Workshop at the 10th IEEE International Conference on Cyber, Physical and Social Computing
In the past years, many interesting applications for Smarthome technology have been discovered. These range von home automation, over supervision and security up to interesting topics on the horizon like remote presence and augmented and virtual reality. Further, the individual devices are becoming smarter and smarter. From simple door knobs with some user management up to “raspberry pi”s lurking in every corner of a room connecting the various devices and systems. The smarter our homes become, the more need arises to take a look at applications and use cases for the now connected processing power.
One of the stereotypical example many smart home developers still have in the back of their head are the famous computer systems present in many science-fiction movies. Here a spaceship captain can just order an “Earl Grey, hot” or an “analysis of all available data” with a digital avatar, “the computer”, encapsulating all interactions with the various devices and not requiring the user to state a precise sequence of actions to achieve the desired goal.
Herein, the vast field of AI reasoning is particularly concerned with crafting strategies, inferring interaction models and representing artificial agents to a human. With these goals in mind, it doesn’t surprise that AI reasoning saw a lot of attention and research in the context of computer games, as digital agents are a primary concern in many game designs. Are there applications of reasoning or other related AI techniques in smarthomes? How would such digital agents play out in a physical environment? Which algorithms and approaches can be transferred over to the technologies commonly found in smarthomes? Are there particular applications for the different areas in which smarthome technology can be used, such as active and healthy living or accessibility? This workshop will tackle these cutting edge topics of smarthome technology.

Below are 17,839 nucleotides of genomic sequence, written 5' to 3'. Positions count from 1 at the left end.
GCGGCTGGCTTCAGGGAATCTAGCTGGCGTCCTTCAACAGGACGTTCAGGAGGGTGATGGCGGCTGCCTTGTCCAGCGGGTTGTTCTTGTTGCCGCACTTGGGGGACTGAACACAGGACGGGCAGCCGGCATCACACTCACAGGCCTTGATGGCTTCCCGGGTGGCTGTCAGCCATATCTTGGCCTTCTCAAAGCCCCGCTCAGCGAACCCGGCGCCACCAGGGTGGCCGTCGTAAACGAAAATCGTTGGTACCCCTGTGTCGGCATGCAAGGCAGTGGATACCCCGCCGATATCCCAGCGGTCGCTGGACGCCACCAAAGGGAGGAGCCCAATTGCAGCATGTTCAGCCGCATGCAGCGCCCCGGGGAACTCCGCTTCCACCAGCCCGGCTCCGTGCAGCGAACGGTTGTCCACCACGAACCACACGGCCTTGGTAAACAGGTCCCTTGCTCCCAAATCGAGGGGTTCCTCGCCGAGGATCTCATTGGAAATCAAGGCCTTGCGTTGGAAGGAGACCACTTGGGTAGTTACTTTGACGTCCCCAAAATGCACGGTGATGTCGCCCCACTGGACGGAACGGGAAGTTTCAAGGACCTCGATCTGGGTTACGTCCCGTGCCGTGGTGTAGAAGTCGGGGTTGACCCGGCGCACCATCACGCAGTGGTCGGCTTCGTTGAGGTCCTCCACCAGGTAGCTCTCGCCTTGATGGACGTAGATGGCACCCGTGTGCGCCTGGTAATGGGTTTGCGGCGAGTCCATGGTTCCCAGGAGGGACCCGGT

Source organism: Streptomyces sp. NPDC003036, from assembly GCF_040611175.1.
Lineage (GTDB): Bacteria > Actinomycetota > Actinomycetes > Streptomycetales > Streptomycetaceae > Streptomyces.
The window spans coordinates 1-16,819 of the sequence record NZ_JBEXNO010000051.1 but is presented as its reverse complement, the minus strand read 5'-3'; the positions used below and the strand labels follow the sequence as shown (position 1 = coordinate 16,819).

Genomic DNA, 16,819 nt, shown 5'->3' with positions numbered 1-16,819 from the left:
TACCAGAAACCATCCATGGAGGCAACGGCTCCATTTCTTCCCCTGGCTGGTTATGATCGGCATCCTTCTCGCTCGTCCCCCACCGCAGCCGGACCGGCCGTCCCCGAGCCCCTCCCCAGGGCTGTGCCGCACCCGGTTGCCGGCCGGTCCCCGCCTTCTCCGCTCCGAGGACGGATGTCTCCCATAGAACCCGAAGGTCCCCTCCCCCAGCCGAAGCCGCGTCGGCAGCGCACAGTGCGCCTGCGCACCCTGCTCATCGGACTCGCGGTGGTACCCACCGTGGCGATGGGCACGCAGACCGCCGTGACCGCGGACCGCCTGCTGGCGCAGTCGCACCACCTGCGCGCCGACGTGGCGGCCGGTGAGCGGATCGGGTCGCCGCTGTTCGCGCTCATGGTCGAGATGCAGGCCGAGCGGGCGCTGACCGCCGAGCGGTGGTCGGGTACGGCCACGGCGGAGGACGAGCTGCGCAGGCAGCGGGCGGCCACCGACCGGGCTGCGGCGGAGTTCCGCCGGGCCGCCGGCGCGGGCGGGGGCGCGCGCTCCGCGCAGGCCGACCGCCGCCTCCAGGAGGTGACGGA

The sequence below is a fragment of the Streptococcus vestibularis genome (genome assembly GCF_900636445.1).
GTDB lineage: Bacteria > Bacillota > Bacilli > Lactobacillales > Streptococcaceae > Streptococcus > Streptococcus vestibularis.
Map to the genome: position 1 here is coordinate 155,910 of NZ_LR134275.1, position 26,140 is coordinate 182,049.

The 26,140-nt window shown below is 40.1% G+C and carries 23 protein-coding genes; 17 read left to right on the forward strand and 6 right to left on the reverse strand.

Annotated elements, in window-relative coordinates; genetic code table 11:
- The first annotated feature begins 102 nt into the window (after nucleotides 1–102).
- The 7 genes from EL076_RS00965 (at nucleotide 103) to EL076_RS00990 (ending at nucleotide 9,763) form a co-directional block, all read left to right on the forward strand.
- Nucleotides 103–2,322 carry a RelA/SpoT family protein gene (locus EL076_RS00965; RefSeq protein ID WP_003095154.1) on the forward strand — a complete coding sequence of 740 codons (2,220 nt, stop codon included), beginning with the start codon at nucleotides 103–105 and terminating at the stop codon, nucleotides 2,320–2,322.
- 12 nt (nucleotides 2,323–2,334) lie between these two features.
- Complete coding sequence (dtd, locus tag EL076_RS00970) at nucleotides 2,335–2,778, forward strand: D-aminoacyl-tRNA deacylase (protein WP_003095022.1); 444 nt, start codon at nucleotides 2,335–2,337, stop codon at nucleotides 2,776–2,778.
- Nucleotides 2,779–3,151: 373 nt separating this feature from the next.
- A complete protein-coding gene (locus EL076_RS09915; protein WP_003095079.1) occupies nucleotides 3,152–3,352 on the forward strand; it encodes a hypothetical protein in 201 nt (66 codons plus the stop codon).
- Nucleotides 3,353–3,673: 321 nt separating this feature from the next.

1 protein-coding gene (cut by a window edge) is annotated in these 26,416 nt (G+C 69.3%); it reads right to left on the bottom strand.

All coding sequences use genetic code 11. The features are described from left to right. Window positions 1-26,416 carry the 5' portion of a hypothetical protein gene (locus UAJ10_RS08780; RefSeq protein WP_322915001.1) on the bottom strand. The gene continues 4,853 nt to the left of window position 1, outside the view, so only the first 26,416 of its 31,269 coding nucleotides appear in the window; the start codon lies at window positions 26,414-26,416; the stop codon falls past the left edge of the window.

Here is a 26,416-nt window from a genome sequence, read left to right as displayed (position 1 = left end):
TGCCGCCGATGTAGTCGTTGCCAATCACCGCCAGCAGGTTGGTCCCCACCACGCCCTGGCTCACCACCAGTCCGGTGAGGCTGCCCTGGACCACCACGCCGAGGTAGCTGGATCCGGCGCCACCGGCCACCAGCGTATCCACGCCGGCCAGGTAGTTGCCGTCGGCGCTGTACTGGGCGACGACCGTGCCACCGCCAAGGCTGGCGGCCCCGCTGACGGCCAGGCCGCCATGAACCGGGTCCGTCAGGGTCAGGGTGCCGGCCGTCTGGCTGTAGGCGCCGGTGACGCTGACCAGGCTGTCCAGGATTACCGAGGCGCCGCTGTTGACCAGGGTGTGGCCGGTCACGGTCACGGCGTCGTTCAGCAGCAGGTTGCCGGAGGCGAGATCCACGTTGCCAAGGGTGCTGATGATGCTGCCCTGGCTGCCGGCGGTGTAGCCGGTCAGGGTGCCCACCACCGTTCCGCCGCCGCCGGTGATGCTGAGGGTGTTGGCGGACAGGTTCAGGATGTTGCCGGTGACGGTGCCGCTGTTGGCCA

Make it so!
Submissions can be papers about applications and experiments in the area, as well as survey papers and proposals for new ideas and use-cases.
All papers need to be submitted electronically through the workshop submission website in PDF format. The materials presented in the papers should not be published or under submission elsewhere. Each paper is limited to 8 pages (or 10 pages with over length charge) including figures and references using IEEE Computer Society Proceedings Manuscripts style (two columns, single-spaced, 10 fonts). Please confirm the IEEE Computer Society Proceedings Author Guidelines and use the templates.
Once accepted, the paper will be included into the IEEE conference proceedings published by IEEE Computer Society Press (indexed by EI). At least one of the authors of any accepted paper is requested to register the paper at the conference and workshop.
Workshop chair: Andreas Stiegler, Stuttgart Media University, Germany
Workshop co-chair: Keshav Dahal, University of the West of Scotland, United Kingdom